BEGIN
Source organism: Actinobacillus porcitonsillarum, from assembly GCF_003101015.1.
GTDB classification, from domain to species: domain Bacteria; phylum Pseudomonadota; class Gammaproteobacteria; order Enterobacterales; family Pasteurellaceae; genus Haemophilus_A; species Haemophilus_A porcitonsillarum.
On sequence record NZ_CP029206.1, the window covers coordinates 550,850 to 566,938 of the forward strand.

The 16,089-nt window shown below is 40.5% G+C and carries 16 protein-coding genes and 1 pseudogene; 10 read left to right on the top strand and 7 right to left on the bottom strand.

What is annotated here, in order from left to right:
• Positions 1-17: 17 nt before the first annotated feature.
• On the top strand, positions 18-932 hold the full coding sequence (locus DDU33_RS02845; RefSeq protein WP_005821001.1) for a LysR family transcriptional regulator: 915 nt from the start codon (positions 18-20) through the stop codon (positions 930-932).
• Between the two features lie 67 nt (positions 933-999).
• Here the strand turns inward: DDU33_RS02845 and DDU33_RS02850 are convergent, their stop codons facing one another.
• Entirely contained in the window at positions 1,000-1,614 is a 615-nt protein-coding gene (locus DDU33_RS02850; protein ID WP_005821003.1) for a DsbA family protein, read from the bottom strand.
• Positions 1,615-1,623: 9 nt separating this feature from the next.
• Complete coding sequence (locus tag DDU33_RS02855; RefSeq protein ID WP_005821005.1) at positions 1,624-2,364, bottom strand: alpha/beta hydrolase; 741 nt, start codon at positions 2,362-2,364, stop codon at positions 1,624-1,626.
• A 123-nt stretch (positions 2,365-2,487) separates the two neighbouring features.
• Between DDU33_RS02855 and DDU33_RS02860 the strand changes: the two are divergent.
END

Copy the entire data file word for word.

Source organism: Actinobacillus porcitonsillarum, from assembly GCF_003101015.1.
GTDB classification, from domain to species: domain Bacteria; phylum Pseudomonadota; class Gammaproteobacteria; order Enterobacterales; family Pasteurellaceae; genus Haemophilus_A; species Haemophilus_A porcitonsillarum.
On sequence record NZ_CP029206.1, the window covers coordinates 550,850 to 566,938 of the forward strand.

The 16,089-nt window shown below is 40.5% G+C and carries 16 protein-coding genes and 1 pseudogene; 10 read left to right on the top strand and 7 right to left on the bottom strand.

What is annotated here, in order from left to right:
• Positions 1-17: 17 nt before the first annotated feature.
• On the top strand, positions 18-932 hold the full coding sequence (locus DDU33_RS02845; RefSeq protein WP_005821001.1) for a LysR family transcriptional regulator: 915 nt from the start codon (positions 18-20) through the stop codon (positions 930-932).
• Between the two features lie 67 nt (positions 933-999).
• Here the strand turns inward: DDU33_RS02845 and DDU33_RS02850 are convergent, their stop codons facing one another.
• Entirely contained in the window at positions 1,000-1,614 is a 615-nt protein-coding gene (locus DDU33_RS02850; protein ID WP_005821003.1) for a DsbA family protein, read from the bottom strand.
• Positions 1,615-1,623: 9 nt separating this feature from the next.
• Complete coding sequence (locus tag DDU33_RS02855; RefSeq protein ID WP_005821005.1) at positions 1,624-2,364, bottom strand: alpha/beta hydrolase; 741 nt, start codon at positions 2,362-2,364, stop codon at positions 1,624-1,626.
• A 123-nt stretch (positions 2,365-2,487) separates the two neighbouring features.
• Between DDU33_RS02855 and DDU33_RS02860 the strand changes: the two are divergent.